Some older person did the first wash in hot lye water, two bottles at a time. He would hold a bottle in each hand and push them onto two rotating bottle brushes. A third rotating brush washed the outsides while the two scrubbed the interiors. He’d pull the bottles off and turn the bottoms to the brushes as the hot water drained out.
Then he would put both of them into my first tub, which had chlorine in the water. I’d grab one bottle in each hand, dunk them and then shake the water out and inspect to be sure they were absolutely clean and free of foreign material.
Some customers liked a different amount of milk occasionally, so they bought a book of tickets. These were made of heavy yellow paper, postage-stamp size, and the customer put one or two in the rinsed bottles so Dad would know how much milk to leave.
For example, one woman took milk from another dairyman for herself and a pint three times a week from Dad, for her cat. We all laughed at this because Dad supplied Boone County Hospital from the day it was built, and we said, "The cat will outlive its mistress."
Those paper tickets occasionally made it through the hot water, and I’d get them out in my first rinse. In my second tub, I gave bottles a similar dunk-shake-drain, then placed them, upside down, into milk crates that were wooden stacking crates with wire bottoms.
Most crates held 12 1-quart bottles, and we usually did more than a dozen of those, plus two or three crates of pints and one of the little half-pint bottles used for whipping cream. All bottles had the same size tops and would later be capped with inexpensive, standard-size, cardboard bottle caps.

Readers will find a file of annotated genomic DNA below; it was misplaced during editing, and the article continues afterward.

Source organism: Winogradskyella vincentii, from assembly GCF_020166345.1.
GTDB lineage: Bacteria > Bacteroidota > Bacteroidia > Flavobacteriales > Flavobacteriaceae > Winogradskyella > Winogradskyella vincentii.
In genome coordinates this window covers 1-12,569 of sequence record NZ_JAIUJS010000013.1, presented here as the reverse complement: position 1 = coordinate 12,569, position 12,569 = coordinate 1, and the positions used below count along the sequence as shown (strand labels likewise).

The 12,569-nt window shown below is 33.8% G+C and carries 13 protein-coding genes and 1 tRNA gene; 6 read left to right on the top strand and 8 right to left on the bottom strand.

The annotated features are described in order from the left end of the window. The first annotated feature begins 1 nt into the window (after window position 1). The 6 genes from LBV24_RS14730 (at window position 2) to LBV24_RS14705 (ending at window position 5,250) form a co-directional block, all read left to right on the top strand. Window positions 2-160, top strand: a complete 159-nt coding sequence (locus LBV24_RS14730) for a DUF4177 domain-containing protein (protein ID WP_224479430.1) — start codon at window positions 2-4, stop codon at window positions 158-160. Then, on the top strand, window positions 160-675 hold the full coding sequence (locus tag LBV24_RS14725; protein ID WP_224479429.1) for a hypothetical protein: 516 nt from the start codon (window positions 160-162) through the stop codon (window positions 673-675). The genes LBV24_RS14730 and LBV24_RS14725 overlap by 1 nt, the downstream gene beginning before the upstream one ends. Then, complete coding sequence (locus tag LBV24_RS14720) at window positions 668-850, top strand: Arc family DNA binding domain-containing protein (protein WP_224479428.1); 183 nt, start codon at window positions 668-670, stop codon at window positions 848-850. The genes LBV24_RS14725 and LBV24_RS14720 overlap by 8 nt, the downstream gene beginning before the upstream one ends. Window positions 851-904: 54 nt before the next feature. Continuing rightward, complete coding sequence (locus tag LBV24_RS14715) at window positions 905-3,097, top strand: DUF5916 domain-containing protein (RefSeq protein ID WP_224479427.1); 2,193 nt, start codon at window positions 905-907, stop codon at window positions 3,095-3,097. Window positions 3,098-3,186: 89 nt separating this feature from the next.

Dad’s advertising bill was almost zero. He used run-of-the-mill glass bottles that cost 6 cents each and had raised letters stating the bottle size and the admonition to "Wash and Return Daily."
White Eagle Dairy, Central and a few of the seven or eight family dairies had more expensive bottles with personalized letters in the glass. They got mixed with the plain bottles, sometimes, and we’d sort out those in the washing process. Occasionally, the delivery men would stop and exchange bottles to get the marked ones back to the owners and the plain ones to the fellows who used those.
Feeding the cows, milking them, cooling and bottling the milk and washing empty bottles - all of that and more had to be done every day of the year. Dad didn’t have vacations. The rest of us didn’t have many. If any kids had allowances in the late 1920s, I never heard of it. Dad paid me 25 cents a week for rinsing those bottles, but there was another reward: I felt proud to be needed, doing something worthwhile in our family enterprise. Self-esteem wasn’t even invented back then, as far as I know.
I now realize the job was more a work ethic device than a way for us to amass a fortune. The hot water withered my fingers, and the steam boiler that heated the water overheated the room in summer! Nevertheless, I was happy and proud of my efforts!